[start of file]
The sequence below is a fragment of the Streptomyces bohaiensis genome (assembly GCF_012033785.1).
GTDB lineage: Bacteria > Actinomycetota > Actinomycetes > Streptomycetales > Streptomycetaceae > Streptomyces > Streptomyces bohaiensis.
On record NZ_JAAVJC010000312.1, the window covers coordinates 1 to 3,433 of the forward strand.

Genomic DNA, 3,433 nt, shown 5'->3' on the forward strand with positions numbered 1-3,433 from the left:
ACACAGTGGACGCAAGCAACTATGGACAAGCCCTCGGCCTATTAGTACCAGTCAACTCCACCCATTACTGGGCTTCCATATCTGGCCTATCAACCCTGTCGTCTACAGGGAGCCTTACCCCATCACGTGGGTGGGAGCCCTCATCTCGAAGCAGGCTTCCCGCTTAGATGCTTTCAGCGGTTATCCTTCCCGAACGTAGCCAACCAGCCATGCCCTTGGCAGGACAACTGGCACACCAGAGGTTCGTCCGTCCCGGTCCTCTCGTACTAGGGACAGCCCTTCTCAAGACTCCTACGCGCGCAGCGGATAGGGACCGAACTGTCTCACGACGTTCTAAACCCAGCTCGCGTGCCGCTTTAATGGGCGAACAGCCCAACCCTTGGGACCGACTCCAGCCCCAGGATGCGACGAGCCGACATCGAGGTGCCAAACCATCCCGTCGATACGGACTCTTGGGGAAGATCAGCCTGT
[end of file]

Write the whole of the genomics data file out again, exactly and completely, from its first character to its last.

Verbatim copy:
The sequence below is a fragment of the Streptomyces bohaiensis genome (assembly GCF_012033785.1).
GTDB lineage: Bacteria > Actinomycetota > Actinomycetes > Streptomycetales > Streptomycetaceae > Streptomyces > Streptomyces bohaiensis.
On record NZ_JAAVJC010000312.1, the window covers coordinates 1 to 3,433 of the forward strand.

Genomic DNA, 3,433 nt, shown 5'->3' on the forward strand with positions numbered 1-3,433 from the left:
ACACAGTGGACGCAAGCAACTATGGACAAGCCCTCGGCCTATTAGTACCAGTCAACTCCACCCATTACTGGGCTTCCATATCTGGCCTATCAACCCTGTCGTCTACAGGGAGCCTTACCCCATCACGTGGGTGGGAGCCCTCATCTCGAAGCAGGCTTCCCGCTTAGATGCTTTCAGCGGTTATCCTTCCCGAACGTAGCCAACCAGCCATGCCCTTGGCAGGACAACTGGCACACCAGAGGTTCGTCCGTCCCGGTCCTCTCGTACTAGGGACAGCCCTTCTCAAGACTCCTACGCGCGCAGCGGATAGGGACCGAACTGTCTCACGACGTTCTAAACCCAGCTCGCGTGCCGCTTTAATGGGCGAACAGCCCAACCCTTGGGACCGACTCCAGCCCCAGGATGCGACGAGCCGACATCGAGGTGCCAAACCATCCCGTCGATACGGACTCTTGGGGAAGATCAGCCTGT